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GP Week : Issue 50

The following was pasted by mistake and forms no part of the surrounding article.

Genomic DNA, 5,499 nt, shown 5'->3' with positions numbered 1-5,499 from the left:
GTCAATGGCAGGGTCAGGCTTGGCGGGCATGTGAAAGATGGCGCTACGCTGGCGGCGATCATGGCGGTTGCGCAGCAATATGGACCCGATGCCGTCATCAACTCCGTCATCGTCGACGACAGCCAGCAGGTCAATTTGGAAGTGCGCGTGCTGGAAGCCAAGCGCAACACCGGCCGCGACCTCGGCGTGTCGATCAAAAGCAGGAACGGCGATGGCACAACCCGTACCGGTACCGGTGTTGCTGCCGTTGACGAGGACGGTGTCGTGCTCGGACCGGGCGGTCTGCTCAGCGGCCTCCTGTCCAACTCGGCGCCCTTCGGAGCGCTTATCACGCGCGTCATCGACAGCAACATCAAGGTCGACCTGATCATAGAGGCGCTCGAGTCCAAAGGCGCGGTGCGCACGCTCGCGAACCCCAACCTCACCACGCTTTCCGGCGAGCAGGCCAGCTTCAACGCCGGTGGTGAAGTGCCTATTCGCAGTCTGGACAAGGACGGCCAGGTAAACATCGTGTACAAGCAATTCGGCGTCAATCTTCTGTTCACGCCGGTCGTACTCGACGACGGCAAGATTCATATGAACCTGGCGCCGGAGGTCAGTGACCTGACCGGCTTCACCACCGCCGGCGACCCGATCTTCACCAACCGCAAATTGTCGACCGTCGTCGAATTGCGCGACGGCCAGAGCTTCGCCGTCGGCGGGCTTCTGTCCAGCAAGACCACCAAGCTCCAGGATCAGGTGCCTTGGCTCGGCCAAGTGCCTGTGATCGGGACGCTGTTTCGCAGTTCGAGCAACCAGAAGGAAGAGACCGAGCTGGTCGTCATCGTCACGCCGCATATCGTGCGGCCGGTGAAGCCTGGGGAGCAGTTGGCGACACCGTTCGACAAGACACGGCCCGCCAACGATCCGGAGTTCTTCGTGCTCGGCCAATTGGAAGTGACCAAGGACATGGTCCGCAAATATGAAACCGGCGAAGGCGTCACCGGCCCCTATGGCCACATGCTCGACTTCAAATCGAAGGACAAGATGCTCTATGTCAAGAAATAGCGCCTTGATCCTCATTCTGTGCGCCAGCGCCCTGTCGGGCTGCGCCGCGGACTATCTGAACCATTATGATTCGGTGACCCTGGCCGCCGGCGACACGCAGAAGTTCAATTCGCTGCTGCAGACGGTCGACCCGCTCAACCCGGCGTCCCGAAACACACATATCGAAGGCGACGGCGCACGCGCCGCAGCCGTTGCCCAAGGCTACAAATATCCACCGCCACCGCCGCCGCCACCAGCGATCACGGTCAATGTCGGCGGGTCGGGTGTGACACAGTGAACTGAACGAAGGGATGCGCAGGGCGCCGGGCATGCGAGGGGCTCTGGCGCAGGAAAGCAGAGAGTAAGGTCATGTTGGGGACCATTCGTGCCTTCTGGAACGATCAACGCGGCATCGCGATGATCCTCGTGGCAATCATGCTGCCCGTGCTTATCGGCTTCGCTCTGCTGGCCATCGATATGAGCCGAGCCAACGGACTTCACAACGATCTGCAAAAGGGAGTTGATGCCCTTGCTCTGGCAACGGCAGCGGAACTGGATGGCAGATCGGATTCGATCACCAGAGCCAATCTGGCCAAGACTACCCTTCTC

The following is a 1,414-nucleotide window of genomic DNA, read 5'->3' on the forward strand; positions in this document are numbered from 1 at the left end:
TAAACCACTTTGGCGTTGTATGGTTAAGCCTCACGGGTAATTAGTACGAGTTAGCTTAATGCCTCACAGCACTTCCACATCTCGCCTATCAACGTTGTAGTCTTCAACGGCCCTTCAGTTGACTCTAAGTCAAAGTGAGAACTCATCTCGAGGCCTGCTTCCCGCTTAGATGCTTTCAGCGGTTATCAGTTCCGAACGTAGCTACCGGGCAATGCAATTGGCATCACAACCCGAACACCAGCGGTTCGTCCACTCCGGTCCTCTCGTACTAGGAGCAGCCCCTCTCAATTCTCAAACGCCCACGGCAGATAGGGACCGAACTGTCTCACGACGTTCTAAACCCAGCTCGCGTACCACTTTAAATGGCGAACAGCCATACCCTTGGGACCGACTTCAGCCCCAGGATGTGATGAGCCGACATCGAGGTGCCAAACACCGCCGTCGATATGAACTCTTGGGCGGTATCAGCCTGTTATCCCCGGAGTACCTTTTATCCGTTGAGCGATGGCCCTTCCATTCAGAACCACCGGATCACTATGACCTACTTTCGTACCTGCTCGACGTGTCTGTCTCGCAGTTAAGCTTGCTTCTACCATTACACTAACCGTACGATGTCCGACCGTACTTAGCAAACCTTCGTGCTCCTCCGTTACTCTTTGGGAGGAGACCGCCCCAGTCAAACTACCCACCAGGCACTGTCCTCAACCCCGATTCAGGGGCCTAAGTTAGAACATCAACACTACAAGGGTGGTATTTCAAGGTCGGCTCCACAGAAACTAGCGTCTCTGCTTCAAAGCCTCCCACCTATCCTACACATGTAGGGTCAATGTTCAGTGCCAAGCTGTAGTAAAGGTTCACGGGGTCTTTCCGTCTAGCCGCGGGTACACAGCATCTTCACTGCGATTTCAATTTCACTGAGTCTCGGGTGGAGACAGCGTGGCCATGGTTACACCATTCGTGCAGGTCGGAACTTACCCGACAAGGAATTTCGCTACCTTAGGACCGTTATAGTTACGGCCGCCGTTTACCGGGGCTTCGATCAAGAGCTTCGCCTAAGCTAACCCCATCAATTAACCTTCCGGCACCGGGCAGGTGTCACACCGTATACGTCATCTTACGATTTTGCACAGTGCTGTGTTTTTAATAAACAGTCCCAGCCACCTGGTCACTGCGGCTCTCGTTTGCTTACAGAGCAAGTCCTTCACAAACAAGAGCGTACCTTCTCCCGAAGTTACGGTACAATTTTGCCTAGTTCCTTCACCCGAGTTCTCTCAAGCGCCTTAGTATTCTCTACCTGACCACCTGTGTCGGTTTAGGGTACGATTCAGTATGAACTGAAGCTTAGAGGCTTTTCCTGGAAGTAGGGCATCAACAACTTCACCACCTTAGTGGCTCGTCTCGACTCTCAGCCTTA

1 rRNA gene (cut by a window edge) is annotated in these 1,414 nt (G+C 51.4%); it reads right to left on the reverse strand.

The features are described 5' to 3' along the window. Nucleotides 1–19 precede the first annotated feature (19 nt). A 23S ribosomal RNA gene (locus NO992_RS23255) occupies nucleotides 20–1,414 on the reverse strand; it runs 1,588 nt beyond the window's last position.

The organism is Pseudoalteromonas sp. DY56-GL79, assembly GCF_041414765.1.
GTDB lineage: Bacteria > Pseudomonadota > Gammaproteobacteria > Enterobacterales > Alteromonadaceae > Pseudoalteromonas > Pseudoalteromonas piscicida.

SNIPPETS FROM ACROPOLIS n The decision to ask Dani Sordo to slow at the end of SS6 was made in just seconds by the Citroen team, when they discovered that Jari-Matti Latvala, running behind Sordo, was delayed. Sordo’s co-driver Marc Marti said they suddenly received orders to lose 15 seconds or so when they were only 80 metres from the end of the stage – when still going flat-out. n Mads Ostberg’s new co-driver Jonas Andersson came to Greece with an impossible challenge. He had won the last four rallies he had entered, and was half thinking about a fifth! “Actually to finish fifth on this rally would be like a victory for Mads and I”, he said. They were lying fourth when the rear suspension broke. n There were only two foreign privateers (Citroen S1600s from the Czech Republic) at the Acropolis Rally, an event that once attracted dozens of private rallying crews every year. Stories about horrendous roughness was believed to be the reason they stayed away. Ironically, this year the roads were much smoother. n Japanese photographer Toshiyuki Iijima, 62, declared the Rally Acropolis to be the 287th and final rally in his career. He intends instead to fulfil a personal ambition of climbing a special mountain in China, which is over 500 meters high. His rally career started at the 1975 RAC Rally and he has attended every WRC event since 1990. n The Acropolis Rally was used as a guinea pig for an idea from FIA and ISC officials to make the service parks more attractive. Basically, it meant that spectators could stand right on the edge of the service park zone of each team, instead of standing the other side of an access road. Rally cars therefore entered their zone from the rear, not the front. The service park layout was in reality turned inside-out. Teams were happy with the change. n Ford’s world rally team director Malcolm Wilson has been named in the Queen’s Birthday Honours list and is to receive the OBE award from the Queen later this year. 42 Loeb’s step-by-step gu SEBASTIEN Loeb does not make many mistakes. In fact, it has been more than a year since his rally car has been on its roof, but whenever there is misfortune, it is always a little dramatic. He tells us about what happened at the Klenia Mycenae 1 stage on the Acropolis Rally, the opening stage on the second day. “We went a little bit too fast in a right corner,”he recalled, “and we hit a little stone in the bushes, in the inside of the left hand bend which followed, which I did not know anything about, and that made the car roll. End of the rally. I do not know exactly how many the times the car rolled over, a few times for sure, and happily me and my co-driver Daniel Elena are okay, which maybe the most important news. “I do not think I had been pushing too hard, and I do not think there was anything particularly wrong with the notes, I was just a bit too fast. Maybe I was not concentrating fully. “It was the first time through a new stage, and I think I was wondering whether our notes for the stage would have to be corrected for the second time through the stage. I think I lost my concentration just a bit, and I left my braking for the next bend too late. But, the race is lost, and there is no chance to start again for the final day. It is finished for me this year in Greece. “For sure I am disappointed, but it happens sometimes, that is part of rallying. I suppose I could say that we have suddenly made the race for the championship a bit more exciting. Anyway, we are still leading the series. I think our next rally in Poland will be interesting – new for everybody. We tested in Poland recently and it was an interesting place.” Phil Mill’s step-by-step gu THE three stages used on the second day in Greece were brand new for all the drivers, and there were some surprising results. Jari-Matti Latvala set the best time on the first, Evgeny Novikov set the fastest on the second (before he suffered a shock absorber problem on the third), Petter Solberg was second on the second before being awarded a joint winning time on the third, after it was yellow-flagged by officials. It was an extraordinary part of the event, where the two Citroen Total drivers crashed on successive stages, and on SS8, the second in the loop, Novikov, Solberg and Latvala were all at least 10 seconds faster than the next best driver – over a quarter minute faster than Mikko Hirvonen. Because he was yellow-flagged on SS9, we will never know if Solberg would have repeated his performance on the stage before. Solberg’s co-driver Phil Mills reckoned that the downhill stretches on SS8 were an invitation for bravery. But Mills also reckoned there was another underlying theme behind what was going on … “New stages were the key,”he said. “It is rare for a driver to be able prove himself in rallying these days, because his performance is obscured by his accumulated experiences. Petter and I won in Japan the first time it was held, then we won Sardinia the first time as well, and I am sure that pace notes is the key. “Performance on new, unproven parts of the rally shows up who makes good, accurate pace notes, and know how to commit to driving to them. It is one thing to know how to prepare accurate pace notes, it is another thing to commit yourself fully to them! It is an argument that we should have brand